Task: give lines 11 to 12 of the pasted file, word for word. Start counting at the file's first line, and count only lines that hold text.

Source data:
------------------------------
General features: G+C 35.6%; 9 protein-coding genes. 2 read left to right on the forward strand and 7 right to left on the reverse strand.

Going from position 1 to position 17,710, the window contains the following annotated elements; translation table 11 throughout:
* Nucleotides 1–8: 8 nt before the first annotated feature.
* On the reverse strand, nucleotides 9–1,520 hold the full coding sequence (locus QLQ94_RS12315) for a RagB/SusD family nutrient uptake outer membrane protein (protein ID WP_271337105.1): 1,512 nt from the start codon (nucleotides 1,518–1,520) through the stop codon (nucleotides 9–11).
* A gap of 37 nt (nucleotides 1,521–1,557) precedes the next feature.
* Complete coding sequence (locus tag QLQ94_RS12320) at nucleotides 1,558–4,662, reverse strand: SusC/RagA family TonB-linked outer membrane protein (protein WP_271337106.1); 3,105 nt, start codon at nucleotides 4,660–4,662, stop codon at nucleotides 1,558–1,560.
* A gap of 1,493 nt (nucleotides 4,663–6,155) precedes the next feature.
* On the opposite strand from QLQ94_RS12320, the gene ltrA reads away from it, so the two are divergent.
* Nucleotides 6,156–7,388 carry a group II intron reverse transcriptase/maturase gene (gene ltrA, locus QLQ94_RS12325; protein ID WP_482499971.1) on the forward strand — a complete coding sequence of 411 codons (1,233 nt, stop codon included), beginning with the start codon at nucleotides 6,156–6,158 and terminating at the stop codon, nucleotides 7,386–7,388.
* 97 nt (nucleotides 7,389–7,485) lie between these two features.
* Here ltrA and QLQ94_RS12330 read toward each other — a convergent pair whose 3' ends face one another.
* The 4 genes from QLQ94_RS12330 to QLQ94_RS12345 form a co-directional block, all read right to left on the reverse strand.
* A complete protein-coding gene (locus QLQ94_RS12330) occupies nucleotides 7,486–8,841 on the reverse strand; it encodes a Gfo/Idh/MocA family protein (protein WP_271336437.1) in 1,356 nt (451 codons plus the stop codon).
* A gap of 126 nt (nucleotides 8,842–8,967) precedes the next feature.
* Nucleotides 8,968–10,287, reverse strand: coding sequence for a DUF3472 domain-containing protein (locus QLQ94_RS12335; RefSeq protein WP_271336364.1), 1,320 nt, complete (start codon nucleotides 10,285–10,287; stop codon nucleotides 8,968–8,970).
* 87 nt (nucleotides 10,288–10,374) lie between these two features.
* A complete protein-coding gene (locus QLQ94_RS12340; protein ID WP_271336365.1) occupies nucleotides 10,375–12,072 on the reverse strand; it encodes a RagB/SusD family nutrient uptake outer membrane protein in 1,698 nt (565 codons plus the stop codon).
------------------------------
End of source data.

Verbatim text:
* Here ltrA and QLQ94_RS12330 read toward each other — a convergent pair whose 3' ends face one another.
* The 4 genes from QLQ94_RS12330 to QLQ94_RS12345 form a co-directional block, all read right to left on the reverse strand.